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Apart from Richard Branson, the founder of Virgin, the statement is signed by  Shari Arison, an American-Isreali businesswoman who owns the Arison Group; Kathy Calvin, President of UN Foundation; Arianna Huffington, founder of the Huffington Post; Mo Ibrahim, founder of Celtel; Blake Mycoskie, founder of TOMS shoes; Paul Polman, CEO of Unilever and Professor Muhammad Yunus founder of Grameen Bank.
 
In essence the B Team is calling for the kind of changes which many international NGOs have called for over the years. Oxfam’s recently released report, ‘Working for the Few’, makes the following recommendations to businesses:

  • Say no to tax havens and don’t dodge taxes either in your own country or where you invest and operate.
  • Don’t buy political favors that undermine the democratic will of fellow citizens.
  • Support progressive taxation on wealth and income.
  • Challenge governments to use their tax revenue to provide universal healthcare, education and social protection for citizens.
  • Insist that all companies in which you invest in, own or control pay living wages.
  • Challenge other economic elites to join in these pledges.
  • Push for stronger regulation of markets to promote sustainable and equitable growth.
  • Remove the barriers to equal rights and opportunities for women.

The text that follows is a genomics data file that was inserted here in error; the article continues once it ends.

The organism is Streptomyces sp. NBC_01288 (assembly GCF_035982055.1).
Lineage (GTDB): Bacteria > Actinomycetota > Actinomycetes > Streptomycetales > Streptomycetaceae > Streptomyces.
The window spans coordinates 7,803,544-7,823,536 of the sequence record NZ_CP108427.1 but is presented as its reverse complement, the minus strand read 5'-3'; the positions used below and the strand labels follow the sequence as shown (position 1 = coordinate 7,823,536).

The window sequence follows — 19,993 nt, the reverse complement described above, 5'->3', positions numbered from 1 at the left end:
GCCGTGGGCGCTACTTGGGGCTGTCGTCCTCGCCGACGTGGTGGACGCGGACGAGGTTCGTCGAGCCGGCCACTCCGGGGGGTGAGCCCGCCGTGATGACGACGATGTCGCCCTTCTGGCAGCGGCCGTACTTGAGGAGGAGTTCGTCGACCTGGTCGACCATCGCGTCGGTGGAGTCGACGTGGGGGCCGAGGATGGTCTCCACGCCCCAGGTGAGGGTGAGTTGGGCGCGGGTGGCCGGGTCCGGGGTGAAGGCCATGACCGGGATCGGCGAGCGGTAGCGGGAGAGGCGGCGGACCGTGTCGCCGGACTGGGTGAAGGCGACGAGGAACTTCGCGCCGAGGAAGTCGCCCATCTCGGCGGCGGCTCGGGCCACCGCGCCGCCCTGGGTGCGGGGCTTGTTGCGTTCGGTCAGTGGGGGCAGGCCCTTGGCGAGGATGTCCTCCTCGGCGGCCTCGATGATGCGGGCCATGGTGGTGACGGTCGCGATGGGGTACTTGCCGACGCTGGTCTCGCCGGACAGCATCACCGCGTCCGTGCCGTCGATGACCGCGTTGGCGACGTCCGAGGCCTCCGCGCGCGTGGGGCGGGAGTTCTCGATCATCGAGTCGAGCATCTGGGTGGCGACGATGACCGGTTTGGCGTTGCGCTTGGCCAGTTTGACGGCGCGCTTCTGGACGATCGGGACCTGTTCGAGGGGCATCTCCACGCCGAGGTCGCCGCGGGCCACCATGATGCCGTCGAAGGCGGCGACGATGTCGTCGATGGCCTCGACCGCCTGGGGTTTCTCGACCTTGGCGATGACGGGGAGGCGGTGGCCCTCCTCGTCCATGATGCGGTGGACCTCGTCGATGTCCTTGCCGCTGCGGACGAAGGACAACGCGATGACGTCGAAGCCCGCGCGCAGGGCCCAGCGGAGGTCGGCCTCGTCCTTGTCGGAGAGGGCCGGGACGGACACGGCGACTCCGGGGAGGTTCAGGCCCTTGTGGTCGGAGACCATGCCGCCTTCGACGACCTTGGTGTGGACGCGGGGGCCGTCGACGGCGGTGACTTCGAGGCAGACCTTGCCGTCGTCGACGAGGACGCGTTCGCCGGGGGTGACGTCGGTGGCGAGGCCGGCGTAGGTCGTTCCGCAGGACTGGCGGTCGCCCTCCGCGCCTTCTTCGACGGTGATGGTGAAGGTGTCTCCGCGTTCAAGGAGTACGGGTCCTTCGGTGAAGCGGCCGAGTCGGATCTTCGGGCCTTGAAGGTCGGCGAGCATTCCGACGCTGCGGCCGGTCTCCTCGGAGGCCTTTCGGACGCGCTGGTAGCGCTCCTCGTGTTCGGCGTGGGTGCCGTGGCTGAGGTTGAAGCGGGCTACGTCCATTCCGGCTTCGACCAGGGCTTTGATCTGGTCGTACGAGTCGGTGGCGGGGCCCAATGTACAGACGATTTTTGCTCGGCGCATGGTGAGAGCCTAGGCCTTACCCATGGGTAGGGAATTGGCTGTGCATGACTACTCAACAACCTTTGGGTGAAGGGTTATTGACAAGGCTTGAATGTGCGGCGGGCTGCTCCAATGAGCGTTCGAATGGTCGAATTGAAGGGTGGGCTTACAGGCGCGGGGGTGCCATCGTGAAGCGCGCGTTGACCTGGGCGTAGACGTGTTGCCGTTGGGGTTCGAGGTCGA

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Image: Arianna Huffington, president and Editor-in-Chief of The Huffington Post Media Group.
Photographs: Charles Platiau/Reuters

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The B Team’s strategy is to highlight the good work of a growing number of companies which already pay a living wage, involve poor people as employees and are looking to serve low-income consumers. It also celebrates those companies that are supporting sustainable farming, aquaculture, forestry or ecotourism, and investing in new biochemical, low-carbon concrete and steel, as well as clean energy and transport technologies.

But this is not enough, adds the B Team statement: “Many managers may be unaware of the side effects of their decisions, or lack incentives to address them. Education in new management practices can help, as well as the measurement of environmental and social impacts, improved governance and increased transparency.”

In the absence of such endeavors we cannot hope for a new era of peace, shared opportunity and ever-increasing interdependence. The opposite of this would be a prolonged period of strife.

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Photographs: Reuters
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That’s a powerful incentive to move away from single-minded financial short-termism and instead expand corporate accountability beyond financial gains to include a greater sense of responsibility for impacts on society and environment.

Paul Polman, chief executive of Unilever, and a member of the B Team put the challenge in a nutshell in a recent interview to the US public radio:
"Nine out of ten people in this world depend on businesses, and I think it's in all of our interests to create healthy institutions.

You cannot get a successful, healthy business model if you also don't create a healthy environment. Business has a hard time succeeding in societies that fail."



Image: Paul Polman, Chief Executive Officer, Unilever.
Photographs: Christian Hartmann/Reuters